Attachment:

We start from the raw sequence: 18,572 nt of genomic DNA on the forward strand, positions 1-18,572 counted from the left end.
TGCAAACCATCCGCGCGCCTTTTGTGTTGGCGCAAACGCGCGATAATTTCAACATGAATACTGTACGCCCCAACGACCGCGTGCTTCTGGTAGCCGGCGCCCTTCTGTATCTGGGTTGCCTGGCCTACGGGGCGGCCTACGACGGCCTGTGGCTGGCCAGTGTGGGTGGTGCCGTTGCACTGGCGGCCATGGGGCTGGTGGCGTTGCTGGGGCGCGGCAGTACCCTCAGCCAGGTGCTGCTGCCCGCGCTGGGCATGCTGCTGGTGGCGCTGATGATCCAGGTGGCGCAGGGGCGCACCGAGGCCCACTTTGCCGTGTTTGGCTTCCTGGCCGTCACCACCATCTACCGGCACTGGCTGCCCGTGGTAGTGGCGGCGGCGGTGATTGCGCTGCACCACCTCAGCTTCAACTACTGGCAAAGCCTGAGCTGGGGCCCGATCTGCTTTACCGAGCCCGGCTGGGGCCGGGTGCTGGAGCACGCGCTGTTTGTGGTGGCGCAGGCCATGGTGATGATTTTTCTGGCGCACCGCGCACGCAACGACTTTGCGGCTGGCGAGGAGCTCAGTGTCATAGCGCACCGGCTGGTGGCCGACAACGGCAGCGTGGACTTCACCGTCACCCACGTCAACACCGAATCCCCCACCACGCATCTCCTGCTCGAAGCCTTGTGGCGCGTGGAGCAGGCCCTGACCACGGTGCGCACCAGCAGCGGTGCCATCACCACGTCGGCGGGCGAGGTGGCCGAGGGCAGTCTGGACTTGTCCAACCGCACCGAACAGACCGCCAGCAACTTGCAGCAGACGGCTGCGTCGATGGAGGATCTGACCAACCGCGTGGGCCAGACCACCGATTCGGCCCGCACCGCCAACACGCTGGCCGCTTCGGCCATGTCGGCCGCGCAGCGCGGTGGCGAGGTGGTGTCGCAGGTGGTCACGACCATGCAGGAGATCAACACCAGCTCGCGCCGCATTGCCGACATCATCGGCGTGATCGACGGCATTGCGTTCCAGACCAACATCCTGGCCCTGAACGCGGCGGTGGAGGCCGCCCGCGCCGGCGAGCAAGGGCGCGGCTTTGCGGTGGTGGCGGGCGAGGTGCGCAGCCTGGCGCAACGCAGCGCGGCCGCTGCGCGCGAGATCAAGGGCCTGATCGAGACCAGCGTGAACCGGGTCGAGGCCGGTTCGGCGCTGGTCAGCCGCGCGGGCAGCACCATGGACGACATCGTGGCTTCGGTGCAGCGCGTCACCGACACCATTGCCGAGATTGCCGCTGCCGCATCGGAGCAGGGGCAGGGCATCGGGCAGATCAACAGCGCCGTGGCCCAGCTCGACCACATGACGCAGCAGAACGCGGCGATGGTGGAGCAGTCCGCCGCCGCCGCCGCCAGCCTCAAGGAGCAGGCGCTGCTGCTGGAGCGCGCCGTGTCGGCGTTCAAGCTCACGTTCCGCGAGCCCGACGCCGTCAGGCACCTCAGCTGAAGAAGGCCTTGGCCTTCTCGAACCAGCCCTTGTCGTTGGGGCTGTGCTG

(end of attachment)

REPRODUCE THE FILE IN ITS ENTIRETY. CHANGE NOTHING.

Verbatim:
We start from the raw sequence: 18,572 nt of genomic DNA on the forward strand, positions 1-18,572 counted from the left end.
TGCAAACCATCCGCGCGCCTTTTGTGTTGGCGCAAACGCGCGATAATTTCAACATGAATACTGTACGCCCCAACGACCGCGTGCTTCTGGTAGCCGGCGCCCTTCTGTATCTGGGTTGCCTGGCCTACGGGGCGGCCTACGACGGCCTGTGGCTGGCCAGTGTGGGTGGTGCCGTTGCACTGGCGGCCATGGGGCTGGTGGCGTTGCTGGGGCGCGGCAGTACCCTCAGCCAGGTGCTGCTGCCCGCGCTGGGCATGCTGCTGGTGGCGCTGATGATCCAGGTGGCGCAGGGGCGCACCGAGGCCCACTTTGCCGTGTTTGGCTTCCTGGCCGTCACCACCATCTACCGGCACTGGCTGCCCGTGGTAGTGGCGGCGGCGGTGATTGCGCTGCACCACCTCAGCTTCAACTACTGGCAAAGCCTGAGCTGGGGCCCGATCTGCTTTACCGAGCCCGGCTGGGGCCGGGTGCTGGAGCACGCGCTGTTTGTGGTGGCGCAGGCCATGGTGATGATTTTTCTGGCGCACCGCGCACGCAACGACTTTGCGGCTGGCGAGGAGCTCAGTGTCATAGCGCACCGGCTGGTGGCCGACAACGGCAGCGTGGACTTCACCGTCACCCACGTCAACACCGAATCCCCCACCACGCATCTCCTGCTCGAAGCCTTGTGGCGCGTGGAGCAGGCCCTGACCACGGTGCGCACCAGCAGCGGTGCCATCACCACGTCGGCGGGCGAGGTGGCCGAGGGCAGTCTGGACTTGTCCAACCGCACCGAACAGACCGCCAGCAACTTGCAGCAGACGGCTGCGTCGATGGAGGATCTGACCAACCGCGTGGGCCAGACCACCGATTCGGCCCGCACCGCCAACACGCTGGCCGCTTCGGCCATGTCGGCCGCGCAGCGCGGTGGCGAGGTGGTGTCGCAGGTGGTCACGACCATGCAGGAGATCAACACCAGCTCGCGCCGCATTGCCGACATCATCGGCGTGATCGACGGCATTGCGTTCCAGACCAACATCCTGGCCCTGAACGCGGCGGTGGAGGCCGCCCGCGCCGGCGAGCAAGGGCGCGGCTTTGCGGTGGTGGCGGGCGAGGTGCGCAGCCTGGCGCAACGCAGCGCGGCCGCTGCGCGCGAGATCAAGGGCCTGATCGAGACCAGCGTGAACCGGGTCGAGGCCGGTTCGGCGCTGGTCAGCCGCGCGGGCAGCACCATGGACGACATCGTGGCTTCGGTGCAGCGCGTCACCGACACCATTGCCGAGATTGCCGCTGCCGCATCGGAGCAGGGGCAGGGCATCGGGCAGATCAACAGCGCCGTGGCCCAGCTCGACCACATGACGCAGCAGAACGCGGCGATGGTGGAGCAGTCCGCCGCCGCCGCCGCCAGCCTCAAGGAGCAGGCGCTGCTGCTGGAGCGCGCCGTGTCGGCGTTCAAGCTCACGTTCCGCGAGCCCGACGCCGTCAGGCACCTCAGCTGAAGAAGGCCTTGGCCTTCTCGAACCAGCCCTTGTCGTTGGGGCTGTGCTG